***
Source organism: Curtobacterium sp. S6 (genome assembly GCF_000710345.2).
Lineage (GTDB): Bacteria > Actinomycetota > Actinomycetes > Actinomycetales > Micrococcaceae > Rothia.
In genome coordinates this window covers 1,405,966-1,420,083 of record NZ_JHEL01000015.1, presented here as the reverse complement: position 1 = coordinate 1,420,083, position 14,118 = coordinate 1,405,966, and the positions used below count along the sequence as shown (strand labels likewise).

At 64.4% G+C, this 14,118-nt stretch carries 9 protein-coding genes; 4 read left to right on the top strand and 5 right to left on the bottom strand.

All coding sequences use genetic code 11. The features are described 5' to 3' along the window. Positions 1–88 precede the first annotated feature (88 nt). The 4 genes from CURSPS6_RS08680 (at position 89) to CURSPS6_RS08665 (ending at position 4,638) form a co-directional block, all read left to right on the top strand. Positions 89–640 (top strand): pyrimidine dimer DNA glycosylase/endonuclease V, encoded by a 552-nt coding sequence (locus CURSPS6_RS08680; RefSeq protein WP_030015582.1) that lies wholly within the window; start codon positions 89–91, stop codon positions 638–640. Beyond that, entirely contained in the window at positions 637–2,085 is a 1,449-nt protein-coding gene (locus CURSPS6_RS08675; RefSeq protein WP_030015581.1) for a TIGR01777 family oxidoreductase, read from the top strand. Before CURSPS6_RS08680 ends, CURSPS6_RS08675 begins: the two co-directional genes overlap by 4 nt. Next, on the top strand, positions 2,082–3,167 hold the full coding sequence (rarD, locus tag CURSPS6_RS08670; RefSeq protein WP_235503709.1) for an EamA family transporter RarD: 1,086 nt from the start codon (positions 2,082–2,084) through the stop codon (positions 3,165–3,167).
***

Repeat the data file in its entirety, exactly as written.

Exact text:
Source organism: Curtobacterium sp. S6 (genome assembly GCF_000710345.2).
Lineage (GTDB): Bacteria > Actinomycetota > Actinomycetes > Actinomycetales > Micrococcaceae > Rothia.
In genome coordinates this window covers 1,405,966-1,420,083 of record NZ_JHEL01000015.1, presented here as the reverse complement: position 1 = coordinate 1,420,083, position 14,118 = coordinate 1,405,966, and the positions used below count along the sequence as shown (strand labels likewise).

At 64.4% G+C, this 14,118-nt stretch carries 9 protein-coding genes; 4 read left to right on the top strand and 5 right to left on the bottom strand.

All coding sequences use genetic code 11. The features are described 5' to 3' along the window. Positions 1–88 precede the first annotated feature (88 nt). The 4 genes from CURSPS6_RS08680 (at position 89) to CURSPS6_RS08665 (ending at position 4,638) form a co-directional block, all read left to right on the top strand. Positions 89–640 (top strand): pyrimidine dimer DNA glycosylase/endonuclease V, encoded by a 552-nt coding sequence (locus CURSPS6_RS08680; RefSeq protein WP_030015582.1) that lies wholly within the window; start codon positions 89–91, stop codon positions 638–640. Beyond that, entirely contained in the window at positions 637–2,085 is a 1,449-nt protein-coding gene (locus CURSPS6_RS08675; RefSeq protein WP_030015581.1) for a TIGR01777 family oxidoreductase, read from the top strand. Before CURSPS6_RS08680 ends, CURSPS6_RS08675 begins: the two co-directional genes overlap by 4 nt. Next, on the top strand, positions 2,082–3,167 hold the full coding sequence (rarD, locus tag CURSPS6_RS08670; RefSeq protein WP_235503709.1) for an EamA family transporter RarD: 1,086 nt from the start codon (positions 2,082–2,084) through the stop codon (positions 3,165–3,167).